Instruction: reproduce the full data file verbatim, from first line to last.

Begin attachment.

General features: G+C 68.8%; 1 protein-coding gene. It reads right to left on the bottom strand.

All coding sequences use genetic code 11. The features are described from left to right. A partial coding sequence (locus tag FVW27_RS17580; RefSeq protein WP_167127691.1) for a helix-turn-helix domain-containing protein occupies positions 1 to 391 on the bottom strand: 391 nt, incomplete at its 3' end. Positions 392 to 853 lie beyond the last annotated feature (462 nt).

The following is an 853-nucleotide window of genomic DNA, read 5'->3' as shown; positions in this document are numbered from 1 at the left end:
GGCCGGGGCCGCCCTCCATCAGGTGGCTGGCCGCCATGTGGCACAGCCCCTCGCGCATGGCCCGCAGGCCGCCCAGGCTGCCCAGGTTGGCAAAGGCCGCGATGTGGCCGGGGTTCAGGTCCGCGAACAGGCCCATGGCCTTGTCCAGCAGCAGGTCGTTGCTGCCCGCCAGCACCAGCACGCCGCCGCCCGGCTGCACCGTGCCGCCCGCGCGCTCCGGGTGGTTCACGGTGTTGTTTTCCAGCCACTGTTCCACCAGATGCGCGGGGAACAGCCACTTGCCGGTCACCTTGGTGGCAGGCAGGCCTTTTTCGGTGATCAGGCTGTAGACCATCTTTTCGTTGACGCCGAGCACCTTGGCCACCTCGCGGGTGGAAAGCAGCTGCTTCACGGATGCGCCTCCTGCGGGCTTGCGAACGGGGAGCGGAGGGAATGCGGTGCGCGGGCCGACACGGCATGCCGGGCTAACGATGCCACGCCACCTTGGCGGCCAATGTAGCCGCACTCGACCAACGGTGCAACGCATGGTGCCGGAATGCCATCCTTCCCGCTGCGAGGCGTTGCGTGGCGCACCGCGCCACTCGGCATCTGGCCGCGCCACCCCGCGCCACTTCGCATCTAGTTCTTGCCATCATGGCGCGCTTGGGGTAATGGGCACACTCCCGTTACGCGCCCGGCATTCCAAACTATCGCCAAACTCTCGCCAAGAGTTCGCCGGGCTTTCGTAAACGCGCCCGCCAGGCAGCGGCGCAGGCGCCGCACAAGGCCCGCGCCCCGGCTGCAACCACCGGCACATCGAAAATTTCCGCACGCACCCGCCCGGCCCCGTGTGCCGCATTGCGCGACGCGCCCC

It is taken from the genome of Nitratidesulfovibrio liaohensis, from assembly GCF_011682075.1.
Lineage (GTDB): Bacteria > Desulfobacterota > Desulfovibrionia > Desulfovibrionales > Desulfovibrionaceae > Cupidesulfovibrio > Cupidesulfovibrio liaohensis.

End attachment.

General features: G+C 68.8%; 1 protein-coding gene. It reads right to left on the bottom strand.

All coding sequences use genetic code 11. The features are described from left to right. A partial coding sequence (locus tag FVW27_RS17580; RefSeq protein WP_167127691.1) for a helix-turn-helix domain-containing protein occupies positions 1 to 391 on the bottom strand: 391 nt, incomplete at its 3' end. Positions 392 to 853 lie beyond the last annotated feature (462 nt).

The following is an 853-nucleotide window of genomic DNA, read 5'->3' as shown; positions in this document are numbered from 1 at the left end:
GGCCGGGGCCGCCCTCCATCAGGTGGCTGGCCGCCATGTGGCACAGCCCCTCGCGCATGGCCCGCAGGCCGCCCAGGCTGCCCAGGTTGGCAAAGGCCGCGATGTGGCCGGGGTTCAGGTCCGCGAACAGGCCCATGGCCTTGTCCAGCAGCAGGTCGTTGCTGCCCGCCAGCACCAGCACGCCGCCGCCCGGCTGCACCGTGCCGCCCGCGCGCTCCGGGTGGTTCACGGTGTTGTTTTCCAGCCACTGTTCCACCAGATGCGCGGGGAACAGCCACTTGCCGGTCACCTTGGTGGCAGGCAGGCCTTTTTCGGTGATCAGGCTGTAGACCATCTTTTCGTTGACGCCGAGCACCTTGGCCACCTCGCGGGTGGAAAGCAGCTGCTTCACGGATGCGCCTCCTGCGGGCTTGCGAACGGGGAGCGGAGGGAATGCGGTGCGCGGGCCGACACGGCATGCCGGGCTAACGATGCCACGCCACCTTGGCGGCCAATGTAGCCGCACTCGACCAACGGTGCAACGCATGGTGCCGGAATGCCATCCTTCCCGCTGCGAGGCGTTGCGTGGCGCACCGCGCCACTCGGCATCTGGCCGCGCCACCCCGCGCCACTTCGCATCTAGTTCTTGCCATCATGGCGCGCTTGGGGTAATGGGCACACTCCCGTTACGCGCCCGGCATTCCAAACTATCGCCAAACTCTCGCCAAGAGTTCGCCGGGCTTTCGTAAACGCGCCCGCCAGGCAGCGGCGCAGGCGCCGCACAAGGCCCGCGCCCCGGCTGCAACCACCGGCACATCGAAAATTTCCGCACGCACCCGCCCGGCCCCGTGTGCCGCATTGCGCGACGCGCCCC

It is taken from the genome of Nitratidesulfovibrio liaohensis, from assembly GCF_011682075.1.
Lineage (GTDB): Bacteria > Desulfobacterota > Desulfovibrionia > Desulfovibrionales > Desulfovibrionaceae > Cupidesulfovibrio > Cupidesulfovibrio liaohensis.